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F
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23
Z
O
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24
E
L
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25
G
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N
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U
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M
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A
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T
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C
32
O
C
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34
H
E
A
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35
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N
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36
R
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37
A
M
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38
N
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39
K
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40
D
D
I
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G
41
I
M
H
O
M
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42
T
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S
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U
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C
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P
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Q
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55
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F
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60
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61
L
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Z
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62
A
D
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63
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64
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66
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67
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© 2015, The New York TimesNo. 1005 ( 24,072 )
Across
1. Top of a wave : CREST
6. Heed a red light : STOP
10. Tanginess : ZEST
14. Do-it-yourselfer's book genre : HOWTO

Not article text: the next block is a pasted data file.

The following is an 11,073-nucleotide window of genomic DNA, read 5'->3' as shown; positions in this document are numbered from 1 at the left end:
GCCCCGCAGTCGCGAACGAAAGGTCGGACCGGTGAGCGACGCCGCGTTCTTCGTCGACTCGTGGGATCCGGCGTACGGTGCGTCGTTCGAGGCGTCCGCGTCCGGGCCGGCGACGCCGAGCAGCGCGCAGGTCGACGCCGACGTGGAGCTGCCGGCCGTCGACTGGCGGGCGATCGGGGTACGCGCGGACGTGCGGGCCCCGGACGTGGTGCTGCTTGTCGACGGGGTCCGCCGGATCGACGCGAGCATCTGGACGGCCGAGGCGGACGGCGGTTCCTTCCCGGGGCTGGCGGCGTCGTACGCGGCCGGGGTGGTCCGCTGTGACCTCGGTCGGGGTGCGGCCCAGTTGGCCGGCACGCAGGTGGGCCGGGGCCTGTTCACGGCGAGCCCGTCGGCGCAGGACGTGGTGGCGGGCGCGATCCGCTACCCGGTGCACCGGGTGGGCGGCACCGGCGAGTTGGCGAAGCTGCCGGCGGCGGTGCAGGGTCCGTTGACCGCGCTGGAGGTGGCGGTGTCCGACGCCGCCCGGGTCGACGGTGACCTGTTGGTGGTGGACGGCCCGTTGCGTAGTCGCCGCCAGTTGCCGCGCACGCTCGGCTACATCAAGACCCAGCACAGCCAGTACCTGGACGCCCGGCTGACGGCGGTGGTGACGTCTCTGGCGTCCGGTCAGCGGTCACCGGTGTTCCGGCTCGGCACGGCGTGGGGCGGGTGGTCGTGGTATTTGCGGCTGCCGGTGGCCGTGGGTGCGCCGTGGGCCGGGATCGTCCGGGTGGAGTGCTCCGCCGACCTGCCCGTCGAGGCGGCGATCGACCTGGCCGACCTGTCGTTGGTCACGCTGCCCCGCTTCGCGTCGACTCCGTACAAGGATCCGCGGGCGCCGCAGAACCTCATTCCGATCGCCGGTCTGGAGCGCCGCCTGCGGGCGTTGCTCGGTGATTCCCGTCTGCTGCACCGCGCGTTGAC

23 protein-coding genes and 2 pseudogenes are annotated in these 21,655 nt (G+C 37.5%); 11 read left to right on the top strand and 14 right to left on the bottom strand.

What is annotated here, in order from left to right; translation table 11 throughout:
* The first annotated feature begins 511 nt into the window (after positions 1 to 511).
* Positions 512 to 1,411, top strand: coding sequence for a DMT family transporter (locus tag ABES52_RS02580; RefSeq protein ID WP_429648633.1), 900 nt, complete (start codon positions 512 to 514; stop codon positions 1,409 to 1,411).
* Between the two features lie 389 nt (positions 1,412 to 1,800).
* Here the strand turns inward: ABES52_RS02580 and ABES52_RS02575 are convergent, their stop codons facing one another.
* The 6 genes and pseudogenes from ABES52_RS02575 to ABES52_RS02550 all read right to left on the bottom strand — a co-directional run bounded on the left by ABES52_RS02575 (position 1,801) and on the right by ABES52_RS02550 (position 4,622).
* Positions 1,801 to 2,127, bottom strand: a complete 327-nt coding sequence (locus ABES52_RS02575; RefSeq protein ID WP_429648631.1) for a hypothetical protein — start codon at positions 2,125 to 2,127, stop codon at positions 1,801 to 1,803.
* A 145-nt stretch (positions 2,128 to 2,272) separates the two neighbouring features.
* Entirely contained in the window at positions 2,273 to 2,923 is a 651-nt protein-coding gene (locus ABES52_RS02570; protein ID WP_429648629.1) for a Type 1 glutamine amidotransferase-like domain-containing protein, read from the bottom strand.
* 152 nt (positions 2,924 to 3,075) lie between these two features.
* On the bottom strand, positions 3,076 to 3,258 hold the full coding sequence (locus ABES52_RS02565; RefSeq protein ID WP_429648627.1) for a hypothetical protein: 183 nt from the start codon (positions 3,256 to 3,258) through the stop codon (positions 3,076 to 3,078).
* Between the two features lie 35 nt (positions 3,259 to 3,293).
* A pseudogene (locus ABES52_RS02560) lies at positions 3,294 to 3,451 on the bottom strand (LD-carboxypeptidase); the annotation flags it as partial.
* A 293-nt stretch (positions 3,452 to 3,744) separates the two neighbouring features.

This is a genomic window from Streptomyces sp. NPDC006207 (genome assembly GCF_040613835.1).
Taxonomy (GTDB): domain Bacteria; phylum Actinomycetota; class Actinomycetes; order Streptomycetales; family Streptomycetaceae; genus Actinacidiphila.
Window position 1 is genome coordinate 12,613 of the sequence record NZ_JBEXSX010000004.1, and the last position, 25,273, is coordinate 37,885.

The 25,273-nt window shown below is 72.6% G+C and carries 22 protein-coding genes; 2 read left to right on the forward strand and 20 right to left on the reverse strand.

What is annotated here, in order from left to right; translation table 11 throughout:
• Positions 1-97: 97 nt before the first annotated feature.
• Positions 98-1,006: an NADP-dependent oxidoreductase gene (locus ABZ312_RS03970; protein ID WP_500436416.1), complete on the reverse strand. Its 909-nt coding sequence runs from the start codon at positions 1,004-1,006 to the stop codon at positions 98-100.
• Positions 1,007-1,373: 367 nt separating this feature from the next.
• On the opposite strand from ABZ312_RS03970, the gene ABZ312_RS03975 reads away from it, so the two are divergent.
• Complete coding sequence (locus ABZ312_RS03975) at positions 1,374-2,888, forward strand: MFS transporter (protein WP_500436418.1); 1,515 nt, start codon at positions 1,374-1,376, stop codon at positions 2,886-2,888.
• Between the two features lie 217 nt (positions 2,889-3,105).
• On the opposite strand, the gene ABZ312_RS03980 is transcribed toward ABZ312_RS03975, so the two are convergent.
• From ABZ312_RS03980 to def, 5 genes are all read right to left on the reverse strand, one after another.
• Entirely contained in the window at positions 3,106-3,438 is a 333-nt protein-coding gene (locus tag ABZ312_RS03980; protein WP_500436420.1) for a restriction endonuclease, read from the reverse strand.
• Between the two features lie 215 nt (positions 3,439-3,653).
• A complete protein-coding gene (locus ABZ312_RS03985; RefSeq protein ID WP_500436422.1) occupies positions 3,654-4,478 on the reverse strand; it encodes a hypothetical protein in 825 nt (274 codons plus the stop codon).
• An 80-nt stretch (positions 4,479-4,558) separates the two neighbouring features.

15. Norse deity with a hammer : THOR
16. Part of the eye : UVEA
17. Chris who sang "Wicked Game," 1991 : ISAAK
18. Guthrie of Rising Son Records : ARLO
19. Word repeated before "pants on fire!" : LIAR
20. Showtime series named after an old fiction genre : PENNYDREADFUL
23. Proverbial madhouse : ZOO
24. "When all ___ fails, read the instructions" : ELSE
25. Young-sounding wildebeest : GNU
28. Spydom's ___ Hari : MATA
31. ___-Cola : COCA
33. Cousins of ostriches : RHEAS
35. Early afternoon hour : ONE
36. Cheese off : RILE
37. Supreme Egyptian god : AMENRA
38. Charging for every little extra : NICKELANDDIMING
41. Cry after "Hi, honey!" : IMHOME
42. Mexican uncles : TIOS
43. 180° turn, informally : UIE
44. "I'll handle it!" : CANDO
45. European G.M. division : OPEL
46. MADD ads, e.g. : PSAS
47. Three-time foe for Frazier : ALI
48. Quaker Oats's Rice-A-___ : RONI
50. Trident-shaped Greek letter : PSI
52. Mounts for cowboys : QUARTERHORSES
58. Late afternoon hour : FOUR
60. Shoestring : LACE
61. Mario with the 1951 #1 hit "Be My Love" : LANZA
62. Yemeni port city : ADEN
63. Store sign between 9 a.m. and 6 p.m. : OPEN
64. Company that made Pong : ATARI
65. Loch ___ monster : NESS
66. Where eggs hatch : NEST
67. Befitting a monarch : REGAL
Down
1. Part of a casino stack : CHIP
2. By any other name it would smell as sweet, per Juliet : ROSE
3. McGregor who played a young Obi-Wan : EWAN
4. Section of a poem : STANZA
5. City destroyed by Godzilla : TOKYO
6. Polaris, for one : STAR
7. Lightest coins ever minted by the U.S., used in the late 19th century : THREECENTPIECES
8. "C'est merveilleux!" : OOLALA
9. Nudges : PRODS
10. Letter after X-ray and Yankee in the NATO alphabet : ZULU
11. Lex Luthor, for example : EVILGENIUS
12. Ocean : SEA
13. La Brea stuff : TAR
21. Tame, as a pet : DOCILE
22. Units named for physicist Enrico : FERMIS
26. Land chronicled by C. S. Lewis : NARNIA
27. Grammar Nazis' concerns : USAGES
28. Santa ___ (city next to Los Angeles) : MONICA
29. Alternative to vegetable and mineral : ANIMAL
30. Ways to do things : TECHNIQUES
32. Greeting in Rio : OLA
34. Skirt's edge : HEM
36. Fish that can attach itself to a boat : REMORA
37. Ochs of New York Times history : ADOLPH
39. Floored, as a boxer : KOD
40. Six-sided roller : DIE
45. Prerecorded, in a way : ONTAPE
46. Jack Sparrow or Captain Hook : PIRATE
49. DuPont acrylic fiber : ORLON
51. Kind of energy with panels : SOLAR
53. Vases : URNS
54. $2, for Mediterranean Avenue : RENT
55. Slight hitch in one's plans : SNAG
56. Poet Pound : EZRA
57. Mast's attachment : SAIL
58. Pre-air-conditioning cooler : FAN
59. Poem of praise : ODE

Answer summary: 2 unique to this puzzle, 1 unique to Shortz Era but used previously.